“After Christmas and New Year festivities, when the rest of the world is going back to work, what could be better than a flight to Malta? We had the promise of some watery sunshine whilst the UK suffered a January deluge, a great hotel and a chance to study and think about boats with a European ensemble cast of Sailing superstars.
The Avengers assembled at 0900 sharp on Wednesday morning, hotel level 4, in classic conference rooms, leather pads, glasses, water bottles a projector and our instructor and guide Leon.
Initial sparring ensued as we gently probed and tested the limits of others’ sailing superpowers.Leon’s exuberant introduction settled nerves. He has a philosophical approach to sailing mixing the ying of mastery of the elements with the yang of mastery of technology. Leon’s wife Gaby, a professional psychologist, also features with thoughts on how a husband and wife can create an efficient crew and still somehow stay in love.
Introductory hors d oeuvres were soon over and we settled into the stodgy main course of the International Regulations for the Prevention of Collisions at Sea (IRPCS, or more usually, the COLREGS). Arranged in 37 Rules, they form a slim volume when written down - they have an elegant, almost Victorian prose and are rooted in common sense, with an overriding requirement to always observe good seamanship to avoid collision regardless of what the rules might say.However- they have ruined many a midshipman’s night - the endless jumble of light shape and soundsignals simply have to be learned by heart.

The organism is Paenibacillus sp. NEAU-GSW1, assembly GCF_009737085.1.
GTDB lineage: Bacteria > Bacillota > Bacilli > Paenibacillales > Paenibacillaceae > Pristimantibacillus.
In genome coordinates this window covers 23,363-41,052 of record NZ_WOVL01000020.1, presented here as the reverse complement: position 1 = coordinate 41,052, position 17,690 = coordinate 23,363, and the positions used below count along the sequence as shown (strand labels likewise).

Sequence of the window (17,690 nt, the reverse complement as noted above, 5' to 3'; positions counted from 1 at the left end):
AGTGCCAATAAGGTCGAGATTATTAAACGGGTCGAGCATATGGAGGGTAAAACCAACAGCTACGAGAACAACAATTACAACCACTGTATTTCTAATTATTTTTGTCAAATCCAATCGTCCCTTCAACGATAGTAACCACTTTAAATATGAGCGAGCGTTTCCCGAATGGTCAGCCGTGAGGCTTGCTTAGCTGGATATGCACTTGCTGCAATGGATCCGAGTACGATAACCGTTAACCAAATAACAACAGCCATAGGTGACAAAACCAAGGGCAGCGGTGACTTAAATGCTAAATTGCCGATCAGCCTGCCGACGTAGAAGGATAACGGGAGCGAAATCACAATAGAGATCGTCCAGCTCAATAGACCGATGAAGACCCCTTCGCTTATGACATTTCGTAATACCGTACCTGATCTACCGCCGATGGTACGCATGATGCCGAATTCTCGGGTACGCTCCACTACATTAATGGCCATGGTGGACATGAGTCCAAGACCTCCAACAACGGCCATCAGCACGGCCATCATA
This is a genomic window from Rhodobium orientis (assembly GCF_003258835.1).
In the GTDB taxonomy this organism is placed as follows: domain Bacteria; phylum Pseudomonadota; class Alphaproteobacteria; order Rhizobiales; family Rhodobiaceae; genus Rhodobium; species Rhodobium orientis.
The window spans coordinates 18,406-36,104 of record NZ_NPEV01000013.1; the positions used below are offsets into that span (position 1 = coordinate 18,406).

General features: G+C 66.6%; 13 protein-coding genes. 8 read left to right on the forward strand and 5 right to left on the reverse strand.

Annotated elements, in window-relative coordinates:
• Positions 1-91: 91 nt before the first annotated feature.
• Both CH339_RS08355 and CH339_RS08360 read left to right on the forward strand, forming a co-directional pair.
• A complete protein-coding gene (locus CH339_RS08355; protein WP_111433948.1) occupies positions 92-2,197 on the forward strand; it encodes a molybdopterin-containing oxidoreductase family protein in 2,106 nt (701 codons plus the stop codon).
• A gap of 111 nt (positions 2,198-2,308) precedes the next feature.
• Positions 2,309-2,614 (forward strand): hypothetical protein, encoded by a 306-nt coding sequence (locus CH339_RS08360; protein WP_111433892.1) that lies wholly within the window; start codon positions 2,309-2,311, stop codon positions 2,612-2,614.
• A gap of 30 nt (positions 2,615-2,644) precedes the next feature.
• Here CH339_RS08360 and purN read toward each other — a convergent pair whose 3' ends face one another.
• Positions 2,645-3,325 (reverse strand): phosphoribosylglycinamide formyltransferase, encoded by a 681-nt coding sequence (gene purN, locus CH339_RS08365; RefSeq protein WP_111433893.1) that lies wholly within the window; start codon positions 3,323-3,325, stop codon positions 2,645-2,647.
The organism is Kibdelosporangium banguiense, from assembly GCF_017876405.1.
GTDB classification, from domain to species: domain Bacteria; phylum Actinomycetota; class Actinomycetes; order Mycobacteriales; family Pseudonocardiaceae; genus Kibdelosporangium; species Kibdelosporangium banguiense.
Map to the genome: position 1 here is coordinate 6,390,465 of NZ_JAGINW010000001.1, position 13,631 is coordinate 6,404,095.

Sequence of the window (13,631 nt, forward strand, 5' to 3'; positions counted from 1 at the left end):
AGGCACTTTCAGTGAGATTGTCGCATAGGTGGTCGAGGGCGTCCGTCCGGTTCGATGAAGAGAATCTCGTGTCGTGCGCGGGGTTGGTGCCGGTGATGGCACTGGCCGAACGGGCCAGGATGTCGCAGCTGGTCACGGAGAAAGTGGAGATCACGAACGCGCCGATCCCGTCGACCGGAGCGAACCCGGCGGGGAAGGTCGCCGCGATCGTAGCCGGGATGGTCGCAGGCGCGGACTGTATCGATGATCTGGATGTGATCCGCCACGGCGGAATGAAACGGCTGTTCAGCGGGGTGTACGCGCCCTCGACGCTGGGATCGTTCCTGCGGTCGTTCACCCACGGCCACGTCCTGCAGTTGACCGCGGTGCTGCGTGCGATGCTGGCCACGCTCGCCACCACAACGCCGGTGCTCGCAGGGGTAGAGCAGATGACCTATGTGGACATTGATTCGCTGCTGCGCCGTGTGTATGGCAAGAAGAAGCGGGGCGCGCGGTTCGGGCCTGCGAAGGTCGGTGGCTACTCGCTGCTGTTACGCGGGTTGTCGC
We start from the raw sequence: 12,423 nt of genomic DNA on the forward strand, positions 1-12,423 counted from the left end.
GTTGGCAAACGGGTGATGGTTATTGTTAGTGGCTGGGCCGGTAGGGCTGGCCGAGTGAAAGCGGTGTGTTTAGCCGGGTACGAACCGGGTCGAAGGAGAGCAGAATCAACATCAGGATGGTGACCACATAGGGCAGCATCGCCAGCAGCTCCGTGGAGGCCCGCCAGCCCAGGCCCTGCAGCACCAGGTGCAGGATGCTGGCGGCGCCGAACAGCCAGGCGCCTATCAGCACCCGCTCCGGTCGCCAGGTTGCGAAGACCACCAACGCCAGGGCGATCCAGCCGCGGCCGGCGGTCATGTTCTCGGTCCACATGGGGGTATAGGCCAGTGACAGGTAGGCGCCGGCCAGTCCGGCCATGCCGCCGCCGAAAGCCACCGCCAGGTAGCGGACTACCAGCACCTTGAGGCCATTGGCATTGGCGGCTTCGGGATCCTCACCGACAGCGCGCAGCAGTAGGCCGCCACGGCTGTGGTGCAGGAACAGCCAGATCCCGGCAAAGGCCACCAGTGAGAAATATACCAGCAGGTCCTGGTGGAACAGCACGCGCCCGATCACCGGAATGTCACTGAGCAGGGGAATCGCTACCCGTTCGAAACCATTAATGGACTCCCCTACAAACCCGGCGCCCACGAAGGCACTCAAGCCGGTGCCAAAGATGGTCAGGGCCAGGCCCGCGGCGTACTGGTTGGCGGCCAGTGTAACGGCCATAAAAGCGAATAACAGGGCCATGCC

Our lovely Swedish lady Eva, a veteran of Regina Laska, here tried her first attempt at bribery to ensure an exam pass.
She should not have worried - by Thursday morning we had all grasped enough to secure at least the required 46 out of 60 marks.But just what are the starboard aspect lights for a vessel fishing with a Purse-Seiner??!!
With the feared Colregs conquered, we started on chart work proper.We unfolded training chart 3 and looked upon the Northern Territories, vincent Islands and Southern Peninsular- together forming “DaySkipperLand”.